Dr. Anil Kapur, an internist by training, is the Chairman of the board the World Diabetes Foundation, Denmark. He has been associated with the Foundation since its inception in 2002 and previously served as Vice Chairman and Managing Director. WDF is one of the largest funding agencies supporting improvement in diabetes prevention and care in the developing world. Working in partnerships with local champions, national governments and international organizations, WDF has funded over 550 projects in over 110 countries around the world to create innovative and sustainable solutions for people with diabetes and healthcare systems.
Dr. Kapur has over 40 years’ experience in clinical medicine, clinical and operational research, clinical trials, business, public health and health advocacy. He has been involved in the global efforts to improve access to prevention, diagnosis and care for diabetes and bring attention to the fundamental links between NCDs and maternal health and between diabetes and TB. These initiatives on diabetes provide a platform to help integrate health systems to address SDG 3 by focusing on the interconnectedness of maternal and child health, infectious diseases and NCDs.
Dr. Kapur set up the Indian Affiliate of Novo Nordisk and was the Managing Director of and Vice President South Asia Region. He also set up the Novo Nordisk Education Foundation (NNEF) in India.
Dr. Kapur has received the Prince Henrik Medal of Honor from Denmark, and Life time achievement recognition from several institutions.
Health is one of the most important factor for human capital as well as socio economic development, yet unfortunately it does not receive adequate attention by individuals, society and those responsible for governance. The consequence of poor living conditions and nutrition is creating a health disaster in slow motion in the form of NCDs. Compartmentalization of health, inequitable distribution of resource to address prevention and care; focus on short term solutions and the inability to address the interconnectedness of issues is adding to the problem.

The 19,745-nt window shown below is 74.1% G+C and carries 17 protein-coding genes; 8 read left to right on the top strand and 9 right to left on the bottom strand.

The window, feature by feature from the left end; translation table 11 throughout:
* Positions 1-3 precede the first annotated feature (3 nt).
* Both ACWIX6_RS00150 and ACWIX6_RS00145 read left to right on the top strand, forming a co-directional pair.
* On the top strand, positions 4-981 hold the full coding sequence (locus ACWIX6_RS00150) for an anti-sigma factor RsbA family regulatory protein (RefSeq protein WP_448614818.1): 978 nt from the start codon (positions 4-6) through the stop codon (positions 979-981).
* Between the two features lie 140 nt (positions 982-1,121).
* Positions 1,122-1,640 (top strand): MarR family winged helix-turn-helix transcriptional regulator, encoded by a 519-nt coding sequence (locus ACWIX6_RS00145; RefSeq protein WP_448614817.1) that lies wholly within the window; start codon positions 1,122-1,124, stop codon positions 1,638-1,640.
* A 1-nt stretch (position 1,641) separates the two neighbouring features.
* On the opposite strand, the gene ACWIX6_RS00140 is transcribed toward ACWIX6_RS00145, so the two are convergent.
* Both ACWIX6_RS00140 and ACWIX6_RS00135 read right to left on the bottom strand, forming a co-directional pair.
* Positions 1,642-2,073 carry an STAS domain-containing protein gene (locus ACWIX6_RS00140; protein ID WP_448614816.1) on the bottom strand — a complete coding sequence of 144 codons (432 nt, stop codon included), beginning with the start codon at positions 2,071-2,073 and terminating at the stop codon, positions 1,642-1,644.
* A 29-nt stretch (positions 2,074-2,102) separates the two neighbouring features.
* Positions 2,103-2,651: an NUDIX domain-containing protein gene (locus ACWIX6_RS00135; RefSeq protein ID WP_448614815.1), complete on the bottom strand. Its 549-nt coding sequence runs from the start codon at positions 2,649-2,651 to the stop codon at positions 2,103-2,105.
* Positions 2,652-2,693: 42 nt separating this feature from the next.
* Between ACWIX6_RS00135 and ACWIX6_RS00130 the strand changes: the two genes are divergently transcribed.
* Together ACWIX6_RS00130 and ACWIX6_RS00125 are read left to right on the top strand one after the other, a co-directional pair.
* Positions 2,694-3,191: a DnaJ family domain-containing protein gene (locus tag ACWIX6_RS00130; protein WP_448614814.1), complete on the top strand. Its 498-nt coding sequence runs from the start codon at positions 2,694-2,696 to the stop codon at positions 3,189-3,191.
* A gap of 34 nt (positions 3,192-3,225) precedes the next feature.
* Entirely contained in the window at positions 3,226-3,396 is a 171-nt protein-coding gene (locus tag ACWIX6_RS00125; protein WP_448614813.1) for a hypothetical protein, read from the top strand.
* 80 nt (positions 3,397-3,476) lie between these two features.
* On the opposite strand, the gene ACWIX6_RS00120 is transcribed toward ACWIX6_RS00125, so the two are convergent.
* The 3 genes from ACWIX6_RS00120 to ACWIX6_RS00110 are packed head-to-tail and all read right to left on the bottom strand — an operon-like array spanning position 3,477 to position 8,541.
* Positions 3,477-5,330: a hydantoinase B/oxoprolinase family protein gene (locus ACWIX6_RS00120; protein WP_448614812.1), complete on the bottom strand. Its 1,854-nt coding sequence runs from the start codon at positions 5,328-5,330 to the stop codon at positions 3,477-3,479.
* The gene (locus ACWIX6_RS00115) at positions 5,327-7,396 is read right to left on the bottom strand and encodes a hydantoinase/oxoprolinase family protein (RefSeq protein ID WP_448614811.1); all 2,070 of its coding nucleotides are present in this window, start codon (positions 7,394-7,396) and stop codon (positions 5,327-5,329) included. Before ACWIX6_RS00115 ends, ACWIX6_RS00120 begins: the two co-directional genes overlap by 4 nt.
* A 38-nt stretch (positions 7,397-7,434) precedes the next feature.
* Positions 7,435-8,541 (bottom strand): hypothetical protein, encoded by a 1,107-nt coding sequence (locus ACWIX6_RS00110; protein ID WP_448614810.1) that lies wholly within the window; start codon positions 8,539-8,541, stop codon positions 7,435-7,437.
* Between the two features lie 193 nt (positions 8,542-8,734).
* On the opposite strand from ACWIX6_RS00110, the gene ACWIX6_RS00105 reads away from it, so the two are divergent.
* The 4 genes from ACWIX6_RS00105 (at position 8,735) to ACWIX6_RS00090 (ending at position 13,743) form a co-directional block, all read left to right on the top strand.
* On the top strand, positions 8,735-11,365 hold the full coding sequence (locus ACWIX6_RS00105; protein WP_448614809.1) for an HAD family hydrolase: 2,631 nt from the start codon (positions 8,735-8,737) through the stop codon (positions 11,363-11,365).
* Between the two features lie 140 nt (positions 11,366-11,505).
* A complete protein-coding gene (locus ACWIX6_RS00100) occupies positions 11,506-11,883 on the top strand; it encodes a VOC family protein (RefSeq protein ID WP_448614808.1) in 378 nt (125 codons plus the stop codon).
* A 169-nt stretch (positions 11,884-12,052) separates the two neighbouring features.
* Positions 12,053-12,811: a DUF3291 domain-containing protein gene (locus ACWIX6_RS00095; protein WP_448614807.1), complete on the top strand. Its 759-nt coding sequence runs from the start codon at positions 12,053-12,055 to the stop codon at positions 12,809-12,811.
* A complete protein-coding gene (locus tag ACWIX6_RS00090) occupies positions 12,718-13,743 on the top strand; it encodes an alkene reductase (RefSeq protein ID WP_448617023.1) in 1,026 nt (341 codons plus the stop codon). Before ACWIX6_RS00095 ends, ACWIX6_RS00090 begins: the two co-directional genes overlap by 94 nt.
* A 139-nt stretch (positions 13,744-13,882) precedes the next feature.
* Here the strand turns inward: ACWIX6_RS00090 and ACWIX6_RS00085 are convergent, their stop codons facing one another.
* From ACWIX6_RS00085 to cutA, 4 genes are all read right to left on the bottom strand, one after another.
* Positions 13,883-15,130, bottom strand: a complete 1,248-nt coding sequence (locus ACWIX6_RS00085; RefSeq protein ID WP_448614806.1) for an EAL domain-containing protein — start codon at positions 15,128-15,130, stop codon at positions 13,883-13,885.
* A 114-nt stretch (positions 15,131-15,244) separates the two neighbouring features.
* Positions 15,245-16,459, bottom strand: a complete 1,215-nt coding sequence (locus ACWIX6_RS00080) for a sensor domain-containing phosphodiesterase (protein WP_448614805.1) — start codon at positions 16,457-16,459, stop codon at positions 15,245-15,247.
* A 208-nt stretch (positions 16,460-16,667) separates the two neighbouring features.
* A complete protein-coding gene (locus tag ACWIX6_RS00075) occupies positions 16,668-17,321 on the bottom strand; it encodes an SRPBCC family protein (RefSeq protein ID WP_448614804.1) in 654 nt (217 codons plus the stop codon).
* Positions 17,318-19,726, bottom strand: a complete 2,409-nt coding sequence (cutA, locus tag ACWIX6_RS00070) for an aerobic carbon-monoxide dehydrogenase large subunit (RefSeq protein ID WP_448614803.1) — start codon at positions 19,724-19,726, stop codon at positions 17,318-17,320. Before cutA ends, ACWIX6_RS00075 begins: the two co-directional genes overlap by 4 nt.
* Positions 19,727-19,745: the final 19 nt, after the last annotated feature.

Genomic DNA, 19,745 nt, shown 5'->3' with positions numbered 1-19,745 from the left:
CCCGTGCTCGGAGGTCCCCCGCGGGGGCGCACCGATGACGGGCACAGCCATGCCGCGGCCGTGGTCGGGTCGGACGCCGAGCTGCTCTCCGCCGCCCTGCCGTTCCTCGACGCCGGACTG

To address these fundamental issues we need to highlight the importance of health and ensure universal health coverage. The greatest need to address NCDs in general but diabetes in particular, is building advocacy and creating meaningful awareness that empowers individuals to take action to prevent diseases and the ability for self-care.
Because of its widespread ramifications, diabetes provides a great context to the above issues as well as the opportunity to address health in a holistic way. It demonstrates the interconnectedness of social context, maternal health, infections and other NCDs, it shows the relevance of health promotion and prevention; the importance of health education and patient empowerment and most importantly addressing diabetes starts a virtuous cycle that impact multiple other problems.
Health system strengthening should start with building a robust primary health care structure which links health promotion and prevention with health care delivery. It requires extensive use of information technology for awareness, empowering, capacity building, managing logistics, record keeping, triaging, follow up and evaluation and monitoring. This will ensure integration and breaking down silos.
This is the model the World Diabetes Foundation is trying to build through funding its multiple innovative projects demonstrating their feasibility and efficacy in low resource settings, and then scaling up to create national programs in many low and middle income countries.